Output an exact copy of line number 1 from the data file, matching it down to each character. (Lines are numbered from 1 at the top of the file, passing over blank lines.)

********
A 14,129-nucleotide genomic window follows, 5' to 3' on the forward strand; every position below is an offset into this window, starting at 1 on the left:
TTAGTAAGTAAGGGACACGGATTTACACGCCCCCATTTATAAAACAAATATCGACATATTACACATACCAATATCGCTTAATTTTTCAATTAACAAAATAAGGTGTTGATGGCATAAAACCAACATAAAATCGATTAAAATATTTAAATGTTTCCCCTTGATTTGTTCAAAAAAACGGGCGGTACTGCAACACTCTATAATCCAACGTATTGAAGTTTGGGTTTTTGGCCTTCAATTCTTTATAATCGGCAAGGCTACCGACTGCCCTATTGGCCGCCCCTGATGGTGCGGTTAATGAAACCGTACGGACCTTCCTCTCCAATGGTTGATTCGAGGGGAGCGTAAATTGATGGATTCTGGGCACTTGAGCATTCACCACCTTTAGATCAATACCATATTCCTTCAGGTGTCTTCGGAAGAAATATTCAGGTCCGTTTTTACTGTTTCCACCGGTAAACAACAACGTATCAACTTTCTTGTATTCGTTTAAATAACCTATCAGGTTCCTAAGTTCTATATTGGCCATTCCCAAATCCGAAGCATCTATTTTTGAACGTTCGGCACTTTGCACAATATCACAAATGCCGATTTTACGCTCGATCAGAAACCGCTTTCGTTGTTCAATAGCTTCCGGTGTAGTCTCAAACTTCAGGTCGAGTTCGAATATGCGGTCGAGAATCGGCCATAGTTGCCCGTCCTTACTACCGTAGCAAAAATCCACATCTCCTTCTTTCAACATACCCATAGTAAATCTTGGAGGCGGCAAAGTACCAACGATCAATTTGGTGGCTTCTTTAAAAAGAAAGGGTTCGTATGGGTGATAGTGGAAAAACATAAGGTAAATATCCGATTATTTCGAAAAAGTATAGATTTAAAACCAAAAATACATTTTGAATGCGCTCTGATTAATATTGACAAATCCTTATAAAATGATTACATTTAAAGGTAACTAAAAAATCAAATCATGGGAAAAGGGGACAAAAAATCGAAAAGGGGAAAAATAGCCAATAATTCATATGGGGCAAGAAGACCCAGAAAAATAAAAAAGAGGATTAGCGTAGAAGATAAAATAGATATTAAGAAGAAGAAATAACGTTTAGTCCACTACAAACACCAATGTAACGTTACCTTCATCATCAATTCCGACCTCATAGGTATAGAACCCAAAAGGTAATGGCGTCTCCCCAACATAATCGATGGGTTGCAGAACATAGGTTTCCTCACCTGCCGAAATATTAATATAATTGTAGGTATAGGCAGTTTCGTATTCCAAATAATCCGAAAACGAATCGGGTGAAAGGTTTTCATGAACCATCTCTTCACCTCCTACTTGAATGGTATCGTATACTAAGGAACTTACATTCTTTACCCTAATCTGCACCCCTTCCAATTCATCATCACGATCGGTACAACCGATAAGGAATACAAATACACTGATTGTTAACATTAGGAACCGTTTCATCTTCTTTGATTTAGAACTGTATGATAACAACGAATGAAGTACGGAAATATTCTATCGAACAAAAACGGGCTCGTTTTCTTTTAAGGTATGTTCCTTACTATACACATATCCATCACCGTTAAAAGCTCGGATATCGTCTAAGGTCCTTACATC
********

A 14,129-nucleotide genomic window follows, 5' to 3' on the forward strand; every position below is an offset into this window, starting at 1 on the left: